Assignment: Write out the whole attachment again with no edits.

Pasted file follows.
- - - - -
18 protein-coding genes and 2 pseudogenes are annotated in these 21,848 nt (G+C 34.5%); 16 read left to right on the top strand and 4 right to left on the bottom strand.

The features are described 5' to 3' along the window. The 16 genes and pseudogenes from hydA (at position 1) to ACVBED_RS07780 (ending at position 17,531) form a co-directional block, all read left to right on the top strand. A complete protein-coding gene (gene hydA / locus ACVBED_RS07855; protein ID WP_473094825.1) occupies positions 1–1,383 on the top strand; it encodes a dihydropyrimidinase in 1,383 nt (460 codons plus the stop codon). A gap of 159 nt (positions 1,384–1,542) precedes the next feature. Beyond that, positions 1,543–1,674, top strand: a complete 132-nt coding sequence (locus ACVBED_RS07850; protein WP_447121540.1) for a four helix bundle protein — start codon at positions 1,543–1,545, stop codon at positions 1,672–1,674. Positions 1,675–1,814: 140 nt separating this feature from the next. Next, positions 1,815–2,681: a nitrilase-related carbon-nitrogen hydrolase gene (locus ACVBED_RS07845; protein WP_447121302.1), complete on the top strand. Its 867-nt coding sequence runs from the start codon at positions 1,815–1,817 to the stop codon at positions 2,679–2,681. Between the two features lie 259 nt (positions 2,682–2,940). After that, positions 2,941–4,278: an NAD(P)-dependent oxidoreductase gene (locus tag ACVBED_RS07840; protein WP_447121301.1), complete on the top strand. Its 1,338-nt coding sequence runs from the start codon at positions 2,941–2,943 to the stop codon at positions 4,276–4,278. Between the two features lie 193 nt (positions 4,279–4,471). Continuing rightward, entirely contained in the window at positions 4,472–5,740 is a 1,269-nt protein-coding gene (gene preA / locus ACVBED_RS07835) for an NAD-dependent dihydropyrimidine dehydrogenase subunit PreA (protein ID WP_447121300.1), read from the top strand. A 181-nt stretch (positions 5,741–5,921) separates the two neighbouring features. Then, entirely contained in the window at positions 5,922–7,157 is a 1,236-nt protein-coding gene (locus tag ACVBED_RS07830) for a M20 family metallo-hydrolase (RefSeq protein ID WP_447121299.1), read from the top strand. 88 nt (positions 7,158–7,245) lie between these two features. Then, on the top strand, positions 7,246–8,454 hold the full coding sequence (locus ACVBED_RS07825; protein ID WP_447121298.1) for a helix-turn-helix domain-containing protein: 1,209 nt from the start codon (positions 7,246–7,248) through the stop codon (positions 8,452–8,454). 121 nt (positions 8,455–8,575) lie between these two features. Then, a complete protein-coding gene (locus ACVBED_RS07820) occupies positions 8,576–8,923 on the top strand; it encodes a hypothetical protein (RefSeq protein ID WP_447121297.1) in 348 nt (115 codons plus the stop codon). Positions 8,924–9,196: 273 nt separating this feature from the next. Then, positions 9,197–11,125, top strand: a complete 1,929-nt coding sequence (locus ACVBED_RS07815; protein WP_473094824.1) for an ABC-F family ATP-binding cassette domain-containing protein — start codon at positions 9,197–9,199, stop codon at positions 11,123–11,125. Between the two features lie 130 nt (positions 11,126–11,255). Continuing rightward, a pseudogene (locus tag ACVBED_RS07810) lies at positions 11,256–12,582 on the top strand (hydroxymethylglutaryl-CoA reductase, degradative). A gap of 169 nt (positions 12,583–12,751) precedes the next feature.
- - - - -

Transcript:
18 protein-coding genes and 2 pseudogenes are annotated in these 21,848 nt (G+C 34.5%); 16 read left to right on the top strand and 4 right to left on the bottom strand.

The features are described 5' to 3' along the window. The 16 genes and pseudogenes from hydA (at position 1) to ACVBED_RS07780 (ending at position 17,531) form a co-directional block, all read left to right on the top strand. A complete protein-coding gene (gene hydA / locus ACVBED_RS07855; protein ID WP_473094825.1) occupies positions 1–1,383 on the top strand; it encodes a dihydropyrimidinase in 1,383 nt (460 codons plus the stop codon). A gap of 159 nt (positions 1,384–1,542) precedes the next feature. Beyond that, positions 1,543–1,674, top strand: a complete 132-nt coding sequence (locus ACVBED_RS07850; protein WP_447121540.1) for a four helix bundle protein — start codon at positions 1,543–1,545, stop codon at positions 1,672–1,674. Positions 1,675–1,814: 140 nt separating this feature from the next. Next, positions 1,815–2,681: a nitrilase-related carbon-nitrogen hydrolase gene (locus ACVBED_RS07845; protein WP_447121302.1), complete on the top strand. Its 867-nt coding sequence runs from the start codon at positions 1,815–1,817 to the stop codon at positions 2,679–2,681. Between the two features lie 259 nt (positions 2,682–2,940). After that, positions 2,941–4,278: an NAD(P)-dependent oxidoreductase gene (locus tag ACVBED_RS07840; protein WP_447121301.1), complete on the top strand. Its 1,338-nt coding sequence runs from the start codon at positions 2,941–2,943 to the stop codon at positions 4,276–4,278. Between the two features lie 193 nt (positions 4,279–4,471). Continuing rightward, entirely contained in the window at positions 4,472–5,740 is a 1,269-nt protein-coding gene (gene preA / locus ACVBED_RS07835) for an NAD-dependent dihydropyrimidine dehydrogenase subunit PreA (protein ID WP_447121300.1), read from the top strand. A 181-nt stretch (positions 5,741–5,921) separates the two neighbouring features. Then, entirely contained in the window at positions 5,922–7,157 is a 1,236-nt protein-coding gene (locus tag ACVBED_RS07830) for a M20 family metallo-hydrolase (RefSeq protein ID WP_447121299.1), read from the top strand. 88 nt (positions 7,158–7,245) lie between these two features. Then, on the top strand, positions 7,246–8,454 hold the full coding sequence (locus ACVBED_RS07825; protein ID WP_447121298.1) for a helix-turn-helix domain-containing protein: 1,209 nt from the start codon (positions 7,246–7,248) through the stop codon (positions 8,452–8,454). 121 nt (positions 8,455–8,575) lie between these two features. Then, a complete protein-coding gene (locus ACVBED_RS07820) occupies positions 8,576–8,923 on the top strand; it encodes a hypothetical protein (RefSeq protein ID WP_447121297.1) in 348 nt (115 codons plus the stop codon). Positions 8,924–9,196: 273 nt separating this feature from the next. Then, positions 9,197–11,125, top strand: a complete 1,929-nt coding sequence (locus ACVBED_RS07815; protein WP_473094824.1) for an ABC-F family ATP-binding cassette domain-containing protein — start codon at positions 9,197–9,199, stop codon at positions 11,123–11,125. Between the two features lie 130 nt (positions 11,126–11,255). Continuing rightward, a pseudogene (locus tag ACVBED_RS07810) lies at positions 11,256–12,582 on the top strand (hydroxymethylglutaryl-CoA reductase, degradative). A gap of 169 nt (positions 12,583–12,751) precedes the next feature.